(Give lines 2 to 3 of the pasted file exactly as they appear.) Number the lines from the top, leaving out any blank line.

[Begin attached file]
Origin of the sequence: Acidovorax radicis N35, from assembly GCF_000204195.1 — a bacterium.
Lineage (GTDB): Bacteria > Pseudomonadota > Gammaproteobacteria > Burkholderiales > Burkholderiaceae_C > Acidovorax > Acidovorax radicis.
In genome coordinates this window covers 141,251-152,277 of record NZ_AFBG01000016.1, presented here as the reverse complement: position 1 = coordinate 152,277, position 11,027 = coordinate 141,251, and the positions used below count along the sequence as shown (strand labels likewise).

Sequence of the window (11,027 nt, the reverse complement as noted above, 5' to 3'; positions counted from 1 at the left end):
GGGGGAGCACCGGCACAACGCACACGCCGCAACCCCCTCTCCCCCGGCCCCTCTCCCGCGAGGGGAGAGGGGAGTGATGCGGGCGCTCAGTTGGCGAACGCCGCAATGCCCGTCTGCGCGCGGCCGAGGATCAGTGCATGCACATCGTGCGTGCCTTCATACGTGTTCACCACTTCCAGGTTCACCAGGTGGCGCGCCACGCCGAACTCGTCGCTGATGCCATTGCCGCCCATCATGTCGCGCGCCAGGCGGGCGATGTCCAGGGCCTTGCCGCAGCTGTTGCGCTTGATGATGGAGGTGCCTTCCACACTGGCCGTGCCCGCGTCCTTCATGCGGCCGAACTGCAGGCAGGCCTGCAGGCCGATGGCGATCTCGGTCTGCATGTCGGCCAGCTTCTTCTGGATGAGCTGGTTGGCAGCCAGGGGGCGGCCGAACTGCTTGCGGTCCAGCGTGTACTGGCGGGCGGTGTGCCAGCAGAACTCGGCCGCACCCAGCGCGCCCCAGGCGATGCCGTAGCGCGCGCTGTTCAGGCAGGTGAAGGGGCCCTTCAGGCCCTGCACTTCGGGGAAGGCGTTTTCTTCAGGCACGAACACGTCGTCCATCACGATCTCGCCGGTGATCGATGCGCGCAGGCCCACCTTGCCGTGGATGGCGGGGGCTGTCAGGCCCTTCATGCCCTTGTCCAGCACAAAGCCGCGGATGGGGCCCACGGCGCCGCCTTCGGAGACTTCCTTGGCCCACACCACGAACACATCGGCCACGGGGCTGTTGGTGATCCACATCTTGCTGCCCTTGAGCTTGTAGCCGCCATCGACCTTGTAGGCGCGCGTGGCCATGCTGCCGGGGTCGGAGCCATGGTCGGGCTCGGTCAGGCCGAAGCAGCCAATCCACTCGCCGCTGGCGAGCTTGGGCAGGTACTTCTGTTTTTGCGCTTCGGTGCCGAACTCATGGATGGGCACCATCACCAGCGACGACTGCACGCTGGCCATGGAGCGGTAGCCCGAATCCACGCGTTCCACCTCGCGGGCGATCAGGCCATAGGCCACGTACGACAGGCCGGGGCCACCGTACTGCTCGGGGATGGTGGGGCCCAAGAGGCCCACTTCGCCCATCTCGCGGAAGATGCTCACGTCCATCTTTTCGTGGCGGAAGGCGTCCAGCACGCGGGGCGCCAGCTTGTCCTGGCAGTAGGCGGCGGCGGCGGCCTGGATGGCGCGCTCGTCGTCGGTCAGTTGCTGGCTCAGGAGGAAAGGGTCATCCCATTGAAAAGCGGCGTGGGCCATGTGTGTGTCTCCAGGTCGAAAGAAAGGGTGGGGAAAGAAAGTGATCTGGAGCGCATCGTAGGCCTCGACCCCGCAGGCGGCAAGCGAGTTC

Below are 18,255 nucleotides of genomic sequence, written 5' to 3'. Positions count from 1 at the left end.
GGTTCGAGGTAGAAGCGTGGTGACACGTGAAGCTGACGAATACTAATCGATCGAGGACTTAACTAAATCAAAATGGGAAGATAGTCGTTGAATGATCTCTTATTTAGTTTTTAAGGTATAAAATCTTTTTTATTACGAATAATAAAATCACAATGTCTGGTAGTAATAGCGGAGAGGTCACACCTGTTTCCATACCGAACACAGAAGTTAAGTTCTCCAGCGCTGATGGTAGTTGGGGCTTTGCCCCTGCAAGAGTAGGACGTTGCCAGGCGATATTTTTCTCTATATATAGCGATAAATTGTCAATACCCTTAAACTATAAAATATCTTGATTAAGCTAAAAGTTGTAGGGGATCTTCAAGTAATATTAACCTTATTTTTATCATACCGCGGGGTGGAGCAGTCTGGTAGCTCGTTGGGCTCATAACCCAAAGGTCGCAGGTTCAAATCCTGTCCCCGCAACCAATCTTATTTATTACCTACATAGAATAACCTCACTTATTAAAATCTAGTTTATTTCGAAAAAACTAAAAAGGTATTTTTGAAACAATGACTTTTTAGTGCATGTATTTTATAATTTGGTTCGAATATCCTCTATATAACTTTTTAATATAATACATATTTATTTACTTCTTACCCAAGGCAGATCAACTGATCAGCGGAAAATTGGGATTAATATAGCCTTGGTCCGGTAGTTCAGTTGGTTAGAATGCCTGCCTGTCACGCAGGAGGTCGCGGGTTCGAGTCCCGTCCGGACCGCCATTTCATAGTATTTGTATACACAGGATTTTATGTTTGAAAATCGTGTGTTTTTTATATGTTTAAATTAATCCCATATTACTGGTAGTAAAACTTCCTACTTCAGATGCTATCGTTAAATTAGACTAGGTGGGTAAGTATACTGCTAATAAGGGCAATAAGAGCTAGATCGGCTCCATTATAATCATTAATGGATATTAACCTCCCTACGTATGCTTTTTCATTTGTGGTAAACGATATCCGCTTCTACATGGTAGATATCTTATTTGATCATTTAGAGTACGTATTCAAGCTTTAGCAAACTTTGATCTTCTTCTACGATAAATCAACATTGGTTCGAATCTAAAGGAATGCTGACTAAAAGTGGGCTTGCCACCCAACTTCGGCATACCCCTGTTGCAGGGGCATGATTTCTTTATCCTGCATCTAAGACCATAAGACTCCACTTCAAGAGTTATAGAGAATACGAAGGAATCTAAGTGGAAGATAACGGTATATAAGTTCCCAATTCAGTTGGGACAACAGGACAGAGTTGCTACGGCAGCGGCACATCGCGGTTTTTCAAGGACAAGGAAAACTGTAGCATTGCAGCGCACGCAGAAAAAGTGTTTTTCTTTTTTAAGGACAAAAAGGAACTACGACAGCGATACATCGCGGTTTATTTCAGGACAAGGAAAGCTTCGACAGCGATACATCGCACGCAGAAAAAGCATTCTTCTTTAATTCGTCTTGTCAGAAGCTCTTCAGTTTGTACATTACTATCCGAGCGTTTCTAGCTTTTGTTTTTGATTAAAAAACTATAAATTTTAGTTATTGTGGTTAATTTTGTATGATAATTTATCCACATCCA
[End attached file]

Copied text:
Lineage (GTDB): Bacteria > Pseudomonadota > Gammaproteobacteria > Burkholderiales > Burkholderiaceae_C > Acidovorax > Acidovorax radicis.
In genome coordinates this window covers 141,251-152,277 of record NZ_AFBG01000016.1, presented here as the reverse complement: position 1 = coordinate 152,277, position 11,027 = coordinate 141,251, and the positions used below count along the sequence as shown (strand labels likewise).